Protesters have been trying to topple Prime Minister Yingluck Shinawatra since November, prompting the government to announce a state of emergency ahead of Sunday's vote that was boycotted by the main opposition party.
The ballot and the emergency order are being challenged in the courts and there is no indication of how, or even if, an election winner can be announced.
The Bank of Thailand's monetary policy committee (MPC) warned of the effect of a prolonged crisis on Southeast Asia's second-largest economy, which is heavily reliant on tourism.
The stock market has fallen more than 10 per cent since the start of November.
"The committee agreed that the downside risks to growth have increased substantially," the panel said, according to the minutes of a Jan. 22 meeting published on Wednesday.
"Growth impact could be more pronounced if a prolonged unrest were to cause a switch of export orders to other countries, with a potential knock-on effects on domestic spending," it said.
The standoff, with bursts of violence in which 10 people have been killed, is the latest round of an eight-year dispute between Bangkok's middle class, southern Thais and the royalist establishment against the mostly poor, rural supporters of Yingluck and her brother, former prime minister Thaksin Shinawatra. Thaksin was ousted by the military in 2006.
Tourism is taking a hit, infrastructure spending has stalled and investors and consumers are uneasy.
At the Jan. 22 meeting, the committee slashed its economic growth forecast for this year to around 3 per cent from about 4 per cent. A week later, central bank Governor Prasarn Trairatvorakul said growth could be even lower than 3 per cent because the unrest had affected consumption and investment.
Economic data released since the MPC meeting show continuing weakness. Factory output in December fell 6.1 per cent from a year earlier, and while exports that month were up 1.9 per cent on an annual basis, central bank indexes for consumption and investment kept falling.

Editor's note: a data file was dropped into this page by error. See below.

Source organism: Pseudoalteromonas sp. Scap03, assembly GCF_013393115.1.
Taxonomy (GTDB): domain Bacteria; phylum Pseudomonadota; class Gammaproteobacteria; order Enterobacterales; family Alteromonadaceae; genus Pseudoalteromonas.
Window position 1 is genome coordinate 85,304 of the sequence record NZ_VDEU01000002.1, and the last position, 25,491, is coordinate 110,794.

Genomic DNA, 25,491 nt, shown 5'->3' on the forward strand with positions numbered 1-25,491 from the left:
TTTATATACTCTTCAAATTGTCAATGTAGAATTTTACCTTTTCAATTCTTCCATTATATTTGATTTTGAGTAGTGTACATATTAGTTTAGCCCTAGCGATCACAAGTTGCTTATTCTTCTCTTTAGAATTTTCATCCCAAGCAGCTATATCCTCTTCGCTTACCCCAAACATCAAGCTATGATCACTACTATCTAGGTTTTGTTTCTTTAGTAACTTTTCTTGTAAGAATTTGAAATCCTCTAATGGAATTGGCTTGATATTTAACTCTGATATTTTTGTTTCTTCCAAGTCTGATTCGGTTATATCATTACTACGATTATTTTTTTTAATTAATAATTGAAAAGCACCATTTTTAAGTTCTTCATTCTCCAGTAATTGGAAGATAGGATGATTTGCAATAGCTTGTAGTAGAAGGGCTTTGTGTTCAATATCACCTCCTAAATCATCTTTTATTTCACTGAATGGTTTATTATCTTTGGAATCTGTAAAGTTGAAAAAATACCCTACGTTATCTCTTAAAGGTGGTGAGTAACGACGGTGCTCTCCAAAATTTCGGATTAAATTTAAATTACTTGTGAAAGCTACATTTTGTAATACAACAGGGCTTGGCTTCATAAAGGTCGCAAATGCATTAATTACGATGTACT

ALLEGATIONS OF CORRUPTION
Pressure on the government mounted on Tuesday, when a flagship rice-buying scheme vital to its support stumbled closer to collapse and the opposition filed legal challenges that could void the weekend election.
The rice scheme helped sweep Yingluck to power in 2011 but is now steeped in allegations of corruption, while growing losses are making it increasingly hard to fund.
Political crises have not always been a drag on Thailand's economy despite governments being toppled, protesters shot, buildings set ablaze, and airports and shopping malls seized by demonstrators over the past eight years.
Each time, Thailand's financial markets bounced back. "The Thai economy has withstood the political rupture since 2006, and other shocks including large-scale flooding in late 2011," Fitch Ratings said.
GDP growth had averaged 2.9 per cent between 2008 and 2013, slightly higher than the average of 2.6 per cent in comparable countries, it said.
"Nonetheless, Fitch thinks political tensions are already weighing on economic activity - evident from a contraction in manufacturing output of around 7 per cent year-on-year in the fourth quarter of 2013."
The anti-government demonstrators, mostly from Bangkok and the south, say Yingluck is Thaksin's puppet and the costly giveaways that won his parties every election since 2001 are tantamount to vote-buying using taxpayers' money.
They say Thaksin's new political order is tainted by graft and cronyism and want an appointed "people's council" to replace Yingluck and overhaul a political system hijacked by her brother, who lives in exile to avoid a jail term for graft.
It was not all bad news for Yingluck.
The election, if not annulled by the courts, is almost certain to renew her mandate, although it is unclear when re-runs of disrupted votes will be held.
And the number of protesters on the streets has dwindled since the election, allowing at least three government ministries to resume work at their usual offices this week.
"We will slowly start to open government offices but some state employees will have to keep working from back-up locations," police spokesman Piya Utayo said.
"Not a single government office has had to stop working but since these protests began they have had to change location."